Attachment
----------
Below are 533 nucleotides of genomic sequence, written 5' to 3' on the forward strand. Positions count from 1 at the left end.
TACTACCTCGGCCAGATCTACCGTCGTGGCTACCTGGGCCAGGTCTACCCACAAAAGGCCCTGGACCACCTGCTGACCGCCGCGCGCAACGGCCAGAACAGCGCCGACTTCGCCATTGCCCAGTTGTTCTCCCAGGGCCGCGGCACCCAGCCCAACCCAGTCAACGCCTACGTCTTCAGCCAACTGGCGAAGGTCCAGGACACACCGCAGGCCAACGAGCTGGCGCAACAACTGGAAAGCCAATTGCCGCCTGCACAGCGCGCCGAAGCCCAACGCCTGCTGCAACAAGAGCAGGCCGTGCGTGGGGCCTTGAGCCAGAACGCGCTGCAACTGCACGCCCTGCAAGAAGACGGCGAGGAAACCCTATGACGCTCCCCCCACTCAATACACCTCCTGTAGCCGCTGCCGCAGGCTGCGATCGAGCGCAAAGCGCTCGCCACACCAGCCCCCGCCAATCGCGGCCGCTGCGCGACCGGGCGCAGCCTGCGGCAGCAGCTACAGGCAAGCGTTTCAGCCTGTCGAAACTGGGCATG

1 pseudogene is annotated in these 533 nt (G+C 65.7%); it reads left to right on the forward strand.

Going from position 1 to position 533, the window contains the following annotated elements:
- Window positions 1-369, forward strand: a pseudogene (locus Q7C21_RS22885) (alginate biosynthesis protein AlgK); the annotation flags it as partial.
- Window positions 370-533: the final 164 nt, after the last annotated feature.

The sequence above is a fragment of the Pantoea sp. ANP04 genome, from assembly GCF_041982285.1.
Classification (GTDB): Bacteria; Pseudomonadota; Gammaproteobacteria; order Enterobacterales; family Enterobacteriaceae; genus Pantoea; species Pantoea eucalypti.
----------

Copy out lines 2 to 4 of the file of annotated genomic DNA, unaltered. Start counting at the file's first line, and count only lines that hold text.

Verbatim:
TACTACCTCGGCCAGATCTACCGTCGTGGCTACCTGGGCCAGGTCTACCCACAAAAGGCCCTGGACCACCTGCTGACCGCCGCGCGCAACGGCCAGAACAGCGCCGACTTCGCCATTGCCCAGTTGTTCTCCCAGGGCCGCGGCACCCAGCCCAACCCAGTCAACGCCTACGTCTTCAGCCAACTGGCGAAGGTCCAGGACACACCGCAGGCCAACGAGCTGGCGCAACAACTGGAAAGCCAATTGCCGCCTGCACAGCGCGCCGAAGCCCAACGCCTGCTGCAACAAGAGCAGGCCGTGCGTGGGGCCTTGAGCCAGAACGCGCTGCAACTGCACGCCCTGCAAGAAGACGGCGAGGAAACCCTATGACGCTCCCCCCACTCAATACACCTCCTGTAGCCGCTGCCGCAGGCTGCGATCGAGCGCAAAGCGCTCGCCACACCAGCCCCCGCCAATCGCGGCCGCTGCGCGACCGGGCGCAGCCTGCGGCAGCAGCTACAGGCAAGCGTTTCAGCCTGTCGAAACTGGGCATG

1 pseudogene is annotated in these 533 nt (G+C 65.7%); it reads left to right on the forward strand.

Going from position 1 to position 533, the window contains the following annotated elements: